Mizuguchi says the inspiration for Lumines came from the original PSP hardware. “Sony introduced the PSP as an interactive Walkman,” he recalls. “I’d made Rez and Space Channel 5 on the Dreamcast and PlayStation 2, but they had no headphone jack. The PSP was the first games console with a headphone jack. So for me, making music-based games, I felt, ‘This is my time, finally!’ With the PSP, you could play a game any time, anywhere, any style. Now, you know, we have many things like that, but at the time, I felt it was a big innovation.”
With the shifting skins, music, and visuals, Lumines really did feel like an “album” for the PSP, a multiformat experience that made perfect sense for the hardware. Its design started with Mizuguchi’s desire to make a PSP puzzle game. “I imagined what kind of game you could play with a headset on the PSP and with music, but not like Rez. Rez is too deep,” he says. “With the PSP, many people could enjoy music casually, and that kind of image led me to think I should make a puzzle game because everyone can play them. But puzzle games aren’t easy to create. We needed to design the game from scratch. FPS or racing games have basic mechanics, but puzzle games you have to create from zero. I wanted to combine the puzzle gameplay and music, so we tested many prototypes with sound effects and music, like Rez. And we brought in the timeline that erases blocks as you set them with music and decided on that kind of mechanic.”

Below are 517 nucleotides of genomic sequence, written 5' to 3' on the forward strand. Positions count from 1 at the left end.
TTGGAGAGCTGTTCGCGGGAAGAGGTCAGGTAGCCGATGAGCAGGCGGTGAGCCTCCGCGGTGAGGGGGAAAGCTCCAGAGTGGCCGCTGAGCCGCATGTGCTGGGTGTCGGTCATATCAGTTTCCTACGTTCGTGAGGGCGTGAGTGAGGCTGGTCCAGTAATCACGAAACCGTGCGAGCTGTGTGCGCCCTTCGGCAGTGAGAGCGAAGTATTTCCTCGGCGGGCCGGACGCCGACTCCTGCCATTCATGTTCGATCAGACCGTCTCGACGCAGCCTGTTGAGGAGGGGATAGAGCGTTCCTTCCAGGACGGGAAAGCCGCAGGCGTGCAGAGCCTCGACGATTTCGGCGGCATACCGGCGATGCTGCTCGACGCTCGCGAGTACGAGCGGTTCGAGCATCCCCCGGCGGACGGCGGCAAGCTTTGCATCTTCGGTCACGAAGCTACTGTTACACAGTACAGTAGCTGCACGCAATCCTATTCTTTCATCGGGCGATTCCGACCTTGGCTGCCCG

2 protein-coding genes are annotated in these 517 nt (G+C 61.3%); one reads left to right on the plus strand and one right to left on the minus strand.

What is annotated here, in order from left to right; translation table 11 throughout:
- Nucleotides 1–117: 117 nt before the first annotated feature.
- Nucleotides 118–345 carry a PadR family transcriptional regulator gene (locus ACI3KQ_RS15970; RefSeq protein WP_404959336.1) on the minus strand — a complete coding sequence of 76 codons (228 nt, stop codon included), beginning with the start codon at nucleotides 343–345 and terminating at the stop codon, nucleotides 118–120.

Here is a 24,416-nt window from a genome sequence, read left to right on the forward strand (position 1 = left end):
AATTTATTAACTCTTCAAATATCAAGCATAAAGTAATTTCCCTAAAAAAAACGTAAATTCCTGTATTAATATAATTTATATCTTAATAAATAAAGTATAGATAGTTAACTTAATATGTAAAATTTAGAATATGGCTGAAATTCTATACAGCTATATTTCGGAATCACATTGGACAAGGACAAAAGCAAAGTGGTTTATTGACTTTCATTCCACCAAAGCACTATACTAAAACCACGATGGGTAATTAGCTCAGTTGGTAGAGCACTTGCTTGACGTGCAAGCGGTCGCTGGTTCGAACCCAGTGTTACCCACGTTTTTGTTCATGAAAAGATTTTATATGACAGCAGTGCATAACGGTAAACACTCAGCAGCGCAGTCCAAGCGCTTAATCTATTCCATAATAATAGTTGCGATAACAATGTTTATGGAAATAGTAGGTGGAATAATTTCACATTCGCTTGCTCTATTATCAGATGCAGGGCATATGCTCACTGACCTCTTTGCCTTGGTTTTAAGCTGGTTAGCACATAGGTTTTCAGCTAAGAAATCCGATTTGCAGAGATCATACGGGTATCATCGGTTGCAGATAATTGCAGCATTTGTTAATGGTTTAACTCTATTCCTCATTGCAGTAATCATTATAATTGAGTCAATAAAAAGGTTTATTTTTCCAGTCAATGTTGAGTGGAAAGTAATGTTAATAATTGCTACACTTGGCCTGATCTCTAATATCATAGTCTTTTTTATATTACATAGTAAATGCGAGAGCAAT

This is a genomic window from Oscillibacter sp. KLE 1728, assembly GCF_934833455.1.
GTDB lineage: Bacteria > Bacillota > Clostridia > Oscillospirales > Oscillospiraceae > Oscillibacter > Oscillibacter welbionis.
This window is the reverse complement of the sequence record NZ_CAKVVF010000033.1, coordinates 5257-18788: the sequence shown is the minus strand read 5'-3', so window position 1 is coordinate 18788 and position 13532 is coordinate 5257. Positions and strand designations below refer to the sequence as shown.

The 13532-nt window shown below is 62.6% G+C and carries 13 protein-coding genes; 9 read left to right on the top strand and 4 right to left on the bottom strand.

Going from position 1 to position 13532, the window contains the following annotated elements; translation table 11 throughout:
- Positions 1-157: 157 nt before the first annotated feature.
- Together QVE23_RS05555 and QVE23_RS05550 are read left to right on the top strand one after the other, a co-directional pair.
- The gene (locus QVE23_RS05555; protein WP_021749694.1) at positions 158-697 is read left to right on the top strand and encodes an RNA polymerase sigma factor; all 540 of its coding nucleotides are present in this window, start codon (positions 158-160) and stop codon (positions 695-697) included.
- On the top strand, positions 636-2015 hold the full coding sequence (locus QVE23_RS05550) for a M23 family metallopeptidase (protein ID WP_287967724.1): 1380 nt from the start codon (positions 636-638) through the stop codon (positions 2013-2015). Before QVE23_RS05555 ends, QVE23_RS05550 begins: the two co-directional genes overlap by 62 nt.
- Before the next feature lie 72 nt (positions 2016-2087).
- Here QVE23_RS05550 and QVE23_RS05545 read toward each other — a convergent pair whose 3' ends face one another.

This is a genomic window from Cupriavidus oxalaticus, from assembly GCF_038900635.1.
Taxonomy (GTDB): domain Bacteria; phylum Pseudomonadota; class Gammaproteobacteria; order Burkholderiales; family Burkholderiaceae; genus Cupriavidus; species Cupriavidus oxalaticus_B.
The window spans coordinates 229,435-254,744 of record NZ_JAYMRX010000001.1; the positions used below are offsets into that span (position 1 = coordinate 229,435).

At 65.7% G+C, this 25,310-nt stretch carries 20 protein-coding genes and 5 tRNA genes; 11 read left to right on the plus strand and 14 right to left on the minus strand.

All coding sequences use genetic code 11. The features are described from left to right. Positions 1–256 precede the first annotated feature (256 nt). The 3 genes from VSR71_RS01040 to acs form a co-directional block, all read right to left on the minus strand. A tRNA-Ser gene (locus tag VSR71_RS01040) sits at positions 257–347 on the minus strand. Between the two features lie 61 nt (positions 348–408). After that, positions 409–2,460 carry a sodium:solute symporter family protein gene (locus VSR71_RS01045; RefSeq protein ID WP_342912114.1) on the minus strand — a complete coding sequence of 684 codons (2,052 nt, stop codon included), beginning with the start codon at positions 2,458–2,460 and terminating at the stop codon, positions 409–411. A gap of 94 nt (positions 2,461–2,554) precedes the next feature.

Despite Lumines’ audiovisual pyrotechnics, minimalism was a key principle from the beginning of its gameplay design. “I don’t know if Lumines is a good game or not, but I think good games have simple mechanics,” Mizuguchi says. “We got rid of other elements, and played with simple sounds, and felt like, ‘Oh, this feels good.’ Then I thought we could make it feel more gorgeous if we added the musical elements and visual elements.”
The way Lumines blends action, music, and visuals, however, is notably different from Mizuguchi’s work on the seminal techno-shooter Rez. In Rez, every shot you make is automatically timed to the music, giving you a sense that you’re playing the song as you progress through the stage. Lumines’ fusion of music and gameplay is looser, and frankly, it isn’t likely to sound good to anyone not playing the game. Sound effects are played as soon as anything happens, like when a block rotates or falls. That means things can get a little cacophonous during high-level play, but it allows you to play the game more naturally.